Nearly two decades ago, Steven Handel was asked to help breathe
new life into a former landfill in Kearny, N.J. The barren tract -
bounded by highways, salt marshes, and railroad yards - had been
closed and covered for 20 years. But it was an ecological desert,
supporting no birds or mammals and home to only two plant species,
both of which were alien to northern New Jersey.
After studying the site, its history, and the native flora and
fauna of the area, the Rutgers University professor and his team of
graduate students began installing groups of native trees in hopes
of creating a dynamic, healthy ecosystem on top of the old landfill.
The addition of soil and smaller plants came later. As time
passed, researchers studied the changes at the site. Among their
observations: Fruiting trees and shrubs attracted birds, which then
dispersed seeds over the area. The original plantings matured, and
the number of species on the site increased. It had once again
become a viable ecosystem.
The Kearny experiment led to an even larger project at the former
Fresh Kills landfill in Staten Island, N.Y. It also launched Dr.
Handel on a succession of far-flung restoration projects, which, in
turn, advanced the young discipline of urban restoration ecology.
Now, it's a discipline whose time has come, Handel says. As the
world becomes more urbanized, people have become increasingly
estranged from nature.
A majority of Earth's population now live in metropolitan areas,
many of which contain ecologically depleted tracts that can't
support the plants, wildlife, and insects that provide what Handel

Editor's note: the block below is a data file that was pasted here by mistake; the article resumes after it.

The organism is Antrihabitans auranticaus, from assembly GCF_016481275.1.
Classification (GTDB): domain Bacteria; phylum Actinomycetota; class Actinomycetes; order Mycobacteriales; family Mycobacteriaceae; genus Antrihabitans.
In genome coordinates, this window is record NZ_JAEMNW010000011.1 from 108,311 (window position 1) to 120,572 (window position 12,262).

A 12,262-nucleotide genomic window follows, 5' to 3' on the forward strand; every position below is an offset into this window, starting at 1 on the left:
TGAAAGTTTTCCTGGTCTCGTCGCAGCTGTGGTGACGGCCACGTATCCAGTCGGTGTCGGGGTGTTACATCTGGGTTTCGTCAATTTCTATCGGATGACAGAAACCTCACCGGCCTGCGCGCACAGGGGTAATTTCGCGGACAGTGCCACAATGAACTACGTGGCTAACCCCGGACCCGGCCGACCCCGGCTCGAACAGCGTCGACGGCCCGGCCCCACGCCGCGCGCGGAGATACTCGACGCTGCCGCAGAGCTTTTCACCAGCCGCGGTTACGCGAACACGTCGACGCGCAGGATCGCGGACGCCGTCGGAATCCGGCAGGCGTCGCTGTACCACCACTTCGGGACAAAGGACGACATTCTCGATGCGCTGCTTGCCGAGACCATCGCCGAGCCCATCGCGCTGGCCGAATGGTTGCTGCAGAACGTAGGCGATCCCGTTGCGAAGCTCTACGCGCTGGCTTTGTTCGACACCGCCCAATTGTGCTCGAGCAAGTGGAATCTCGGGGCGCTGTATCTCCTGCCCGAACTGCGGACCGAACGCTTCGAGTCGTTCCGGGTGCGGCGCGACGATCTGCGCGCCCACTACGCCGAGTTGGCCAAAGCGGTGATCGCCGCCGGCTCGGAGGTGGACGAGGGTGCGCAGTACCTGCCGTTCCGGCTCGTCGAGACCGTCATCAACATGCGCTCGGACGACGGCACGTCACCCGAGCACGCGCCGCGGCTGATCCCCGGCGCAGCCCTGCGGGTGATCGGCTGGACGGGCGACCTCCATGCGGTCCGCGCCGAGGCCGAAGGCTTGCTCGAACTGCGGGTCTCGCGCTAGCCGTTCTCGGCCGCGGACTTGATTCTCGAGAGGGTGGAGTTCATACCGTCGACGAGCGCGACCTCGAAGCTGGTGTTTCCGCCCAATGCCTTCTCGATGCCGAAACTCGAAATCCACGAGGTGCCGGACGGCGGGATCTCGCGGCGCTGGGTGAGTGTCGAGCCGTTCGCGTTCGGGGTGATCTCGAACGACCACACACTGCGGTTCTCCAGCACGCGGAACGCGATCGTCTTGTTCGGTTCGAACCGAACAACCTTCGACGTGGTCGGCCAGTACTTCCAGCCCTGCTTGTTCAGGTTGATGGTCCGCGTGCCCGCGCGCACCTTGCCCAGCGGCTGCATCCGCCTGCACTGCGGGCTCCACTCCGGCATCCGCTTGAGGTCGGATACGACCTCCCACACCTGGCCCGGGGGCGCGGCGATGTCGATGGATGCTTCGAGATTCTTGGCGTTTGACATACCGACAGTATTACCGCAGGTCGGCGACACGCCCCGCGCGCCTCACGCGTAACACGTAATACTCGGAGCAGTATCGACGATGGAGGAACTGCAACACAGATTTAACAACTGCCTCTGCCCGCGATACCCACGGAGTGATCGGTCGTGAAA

calls "environmental services" - cleaning air and water, pollinating
crops, cooling overheated cities, preventing erosion, and improving
the quality of human life.
A renewed public awareness of environmental issues has caused
many urban planners, scientists, and even city dwellers themselves
to recognize the high cost of neglecting land stewardship.
This awareness has also provided Handel and his team with
opportunities to restore sites ranging from a former Air Force base
in southern California to the area surrounding picturesque Great
Falls in Paterson, N.J.
Handel is "one of the real pioneers of exploring the urban
environment," says Edward Toth, director of the New York City Parks
and Recreation Department's Greenbelt Native Plant Center. He adds
that the urban ecologist is known for having "brought rigor and
intuitive questioning" to his urban environmental work.
It's only fitting, Handel believes, that the northeastern United
States, the first American region to become urbanized, has become
home to the Center for Urban Restoration Ecology (CURE), a joint
venture between Rutgers and the Brooklyn Botanic Garden in New York.
Handel, a professor of ecology, evolution, and natural resources at
Rutgers, is also director of CURE. The nine-year-old organization
describes itself as "the first scientific initiative in the US
established specifically to advance the study and practice of
ecological restoration on human-dominated lands."
Although former landfills, such as those at Kearny and Fresh
Kills, are dramatic examples of environmental degradation that have
been transformed into new habitats, Handel says that the quest to
improve the quality of human life through biodiversity should not be
restricted to such manifestly "ugly places."
Asphalt, he points out, is not the only surface that creates a
boundary between people and the environment. "Mowed lawns surround
most factories, schools, churches, and other buildings," he says,
"and they give nothing back to people or the environment."
Even on a small scale, meadows and open wooded areas do much more
than lawns to improve the quality of human life, he says. They are
also cheaper to maintain, a concept that has special appeal in hard
Every ecological restoration project, Handel says, begins with
the question, "What parts of nature can be restored? …